NYC Psychotherapist Blog

power by WikipediaMindmap

Wednesday, August 22, 2012

Mind-Body Oriented Psychotherapy: Healing Trauma Creatively

Trauma can create emotional scars that can last a life time.  For many people suffering with trauma that occurred years ago, the emotional effects can feel as strong now as they did when the trauma originally occurred. 

Mind-Body Psychotherapy: Healing Trauma with New Symbolic Memories

Often, talk therapy is of limited help to overcome trauma.  You can gain an intellectual understanding about the trauma, but talk therapy doesn't always heal the trauma.  This often causes psychotherapy clients to feel that there's something wrong with them because they're still feeling traumatized even after they've completed talk therapy. Some forms of mind-body oriented psychotherapy can heal trauma by helping the client to create a new symbolic memory.

Clinical hypnosis, Somatic Experiencing, and Psychomotor therapy are among the forms of mind-body psychotherapy that help clients to overcome trauma through the creation of new symbolic memories.   Each of these treatment modalities approaches the creation of new symbolic memories in a different way.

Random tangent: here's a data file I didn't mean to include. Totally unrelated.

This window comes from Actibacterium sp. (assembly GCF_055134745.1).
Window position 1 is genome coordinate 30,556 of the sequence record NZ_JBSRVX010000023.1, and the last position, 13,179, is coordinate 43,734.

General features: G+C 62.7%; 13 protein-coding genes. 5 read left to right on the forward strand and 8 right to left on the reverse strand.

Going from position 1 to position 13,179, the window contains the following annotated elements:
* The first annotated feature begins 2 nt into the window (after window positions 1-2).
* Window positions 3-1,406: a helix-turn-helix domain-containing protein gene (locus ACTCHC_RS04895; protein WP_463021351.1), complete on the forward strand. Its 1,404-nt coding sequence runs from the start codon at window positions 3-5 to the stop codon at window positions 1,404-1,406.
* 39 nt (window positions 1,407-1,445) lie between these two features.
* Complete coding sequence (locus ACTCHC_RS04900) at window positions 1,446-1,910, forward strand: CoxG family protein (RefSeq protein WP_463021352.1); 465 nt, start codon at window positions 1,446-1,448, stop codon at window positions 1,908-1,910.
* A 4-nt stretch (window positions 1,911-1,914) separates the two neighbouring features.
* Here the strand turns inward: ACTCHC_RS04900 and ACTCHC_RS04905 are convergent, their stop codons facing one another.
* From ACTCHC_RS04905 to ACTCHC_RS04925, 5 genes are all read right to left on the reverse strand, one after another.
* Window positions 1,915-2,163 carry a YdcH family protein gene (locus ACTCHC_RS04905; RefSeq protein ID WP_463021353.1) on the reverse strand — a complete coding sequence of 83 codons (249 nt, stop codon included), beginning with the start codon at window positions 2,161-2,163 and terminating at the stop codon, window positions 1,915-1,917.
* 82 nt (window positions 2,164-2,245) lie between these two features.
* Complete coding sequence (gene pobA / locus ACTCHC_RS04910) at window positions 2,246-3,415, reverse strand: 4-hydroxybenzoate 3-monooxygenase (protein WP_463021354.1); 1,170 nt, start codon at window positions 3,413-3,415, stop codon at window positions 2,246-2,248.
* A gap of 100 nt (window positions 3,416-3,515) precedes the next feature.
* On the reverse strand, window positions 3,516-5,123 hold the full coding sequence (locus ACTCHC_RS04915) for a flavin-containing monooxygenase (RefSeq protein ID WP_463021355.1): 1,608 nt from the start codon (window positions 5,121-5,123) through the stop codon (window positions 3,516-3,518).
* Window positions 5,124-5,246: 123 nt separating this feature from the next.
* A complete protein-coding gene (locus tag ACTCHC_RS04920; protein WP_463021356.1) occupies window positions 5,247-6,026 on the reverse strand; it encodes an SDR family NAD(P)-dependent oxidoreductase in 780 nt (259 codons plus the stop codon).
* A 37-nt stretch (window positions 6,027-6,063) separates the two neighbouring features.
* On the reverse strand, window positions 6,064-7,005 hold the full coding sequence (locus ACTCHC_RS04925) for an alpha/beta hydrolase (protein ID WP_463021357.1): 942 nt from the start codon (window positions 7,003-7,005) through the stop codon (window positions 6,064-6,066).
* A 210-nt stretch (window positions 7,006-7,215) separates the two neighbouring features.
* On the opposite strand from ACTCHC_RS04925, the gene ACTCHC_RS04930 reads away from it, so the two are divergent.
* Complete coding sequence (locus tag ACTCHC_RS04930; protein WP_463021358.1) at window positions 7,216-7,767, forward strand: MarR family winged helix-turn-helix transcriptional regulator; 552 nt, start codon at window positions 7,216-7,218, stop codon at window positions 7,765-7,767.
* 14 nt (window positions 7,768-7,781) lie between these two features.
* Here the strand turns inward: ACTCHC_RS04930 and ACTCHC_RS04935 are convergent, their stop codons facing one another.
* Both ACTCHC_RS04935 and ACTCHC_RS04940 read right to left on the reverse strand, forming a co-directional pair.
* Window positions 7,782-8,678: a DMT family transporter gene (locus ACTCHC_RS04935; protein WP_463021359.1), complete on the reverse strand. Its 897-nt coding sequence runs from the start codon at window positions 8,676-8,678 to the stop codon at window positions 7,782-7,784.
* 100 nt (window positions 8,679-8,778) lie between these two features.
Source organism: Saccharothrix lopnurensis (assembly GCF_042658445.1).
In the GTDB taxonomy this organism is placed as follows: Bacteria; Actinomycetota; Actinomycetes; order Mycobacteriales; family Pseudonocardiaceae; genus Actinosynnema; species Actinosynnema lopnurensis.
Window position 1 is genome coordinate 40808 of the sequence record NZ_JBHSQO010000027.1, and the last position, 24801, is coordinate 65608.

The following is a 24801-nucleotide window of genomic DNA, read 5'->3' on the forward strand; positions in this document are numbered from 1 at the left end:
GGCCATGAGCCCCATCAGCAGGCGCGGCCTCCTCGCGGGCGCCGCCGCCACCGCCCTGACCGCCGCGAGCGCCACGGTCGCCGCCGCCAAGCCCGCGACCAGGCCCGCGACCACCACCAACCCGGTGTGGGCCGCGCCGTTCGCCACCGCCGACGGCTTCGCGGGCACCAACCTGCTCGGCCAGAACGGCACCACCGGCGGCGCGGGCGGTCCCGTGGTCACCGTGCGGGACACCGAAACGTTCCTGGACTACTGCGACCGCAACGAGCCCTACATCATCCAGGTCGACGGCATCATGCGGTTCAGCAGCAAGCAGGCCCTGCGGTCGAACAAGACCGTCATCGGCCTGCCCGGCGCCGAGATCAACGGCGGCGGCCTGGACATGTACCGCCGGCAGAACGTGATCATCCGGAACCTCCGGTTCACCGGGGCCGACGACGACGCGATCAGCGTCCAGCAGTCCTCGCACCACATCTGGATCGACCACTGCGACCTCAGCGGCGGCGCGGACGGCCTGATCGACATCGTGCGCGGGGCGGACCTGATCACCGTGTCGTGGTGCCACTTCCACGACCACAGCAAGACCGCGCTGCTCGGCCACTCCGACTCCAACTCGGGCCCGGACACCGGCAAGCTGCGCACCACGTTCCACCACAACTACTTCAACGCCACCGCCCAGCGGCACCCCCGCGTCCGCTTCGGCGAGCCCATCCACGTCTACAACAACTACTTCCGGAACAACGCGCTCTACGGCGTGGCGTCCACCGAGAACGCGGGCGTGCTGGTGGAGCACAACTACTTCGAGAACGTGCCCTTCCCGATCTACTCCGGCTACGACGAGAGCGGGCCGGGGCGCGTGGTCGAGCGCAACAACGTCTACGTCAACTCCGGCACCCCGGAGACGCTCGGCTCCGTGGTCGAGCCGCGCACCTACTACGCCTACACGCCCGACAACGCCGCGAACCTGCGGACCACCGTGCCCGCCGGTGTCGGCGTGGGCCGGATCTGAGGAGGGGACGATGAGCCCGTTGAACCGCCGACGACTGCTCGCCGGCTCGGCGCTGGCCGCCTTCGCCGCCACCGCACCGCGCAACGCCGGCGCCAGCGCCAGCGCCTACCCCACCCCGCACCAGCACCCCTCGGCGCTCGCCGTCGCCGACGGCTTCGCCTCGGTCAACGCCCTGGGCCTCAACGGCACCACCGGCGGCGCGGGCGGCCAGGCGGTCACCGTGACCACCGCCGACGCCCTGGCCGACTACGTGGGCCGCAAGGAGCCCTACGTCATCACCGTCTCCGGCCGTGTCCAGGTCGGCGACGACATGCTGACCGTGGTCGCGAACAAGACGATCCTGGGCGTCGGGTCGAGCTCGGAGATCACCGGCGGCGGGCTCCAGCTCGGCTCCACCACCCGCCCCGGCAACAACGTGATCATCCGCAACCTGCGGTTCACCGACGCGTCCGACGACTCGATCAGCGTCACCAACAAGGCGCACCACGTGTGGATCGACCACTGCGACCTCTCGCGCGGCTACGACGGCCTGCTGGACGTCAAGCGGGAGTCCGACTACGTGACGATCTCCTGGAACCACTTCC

At first glance, the idea of creating a new symbolic memory might sound strange, and you might wonder how someone would go about doing this.  But, in reality, it's not strange at all. 

But, first, before I explain what new symbolic memories are, I want to stress that creating a new symbolic memory is in no way negating the original memory.

In other words, the purpose of creating a new symbolic memory is not a way of saying that the original memory never occurred.

Mind-Body Psychotherapy: Healing Trauma with New Symbolic Memories

When we work on creating a new symbolic memory, the purpose is to providing emotional healing.  

The client and the therapist are aware at all times of what originally occurred in the trauma. 

The new symbolic memory, which is created in collaboration between the therapist and the client, is a new embodied experience, which often includes imagining helpful allies (either real or imagined) and other helpful aspects that were not available in the original traumatic memory.

The following composite vignette, which is a combination of many different cases with all identifying information changed to protect confidentiality, illustrates how trauma can be healed through the creation of a new symbolic memory: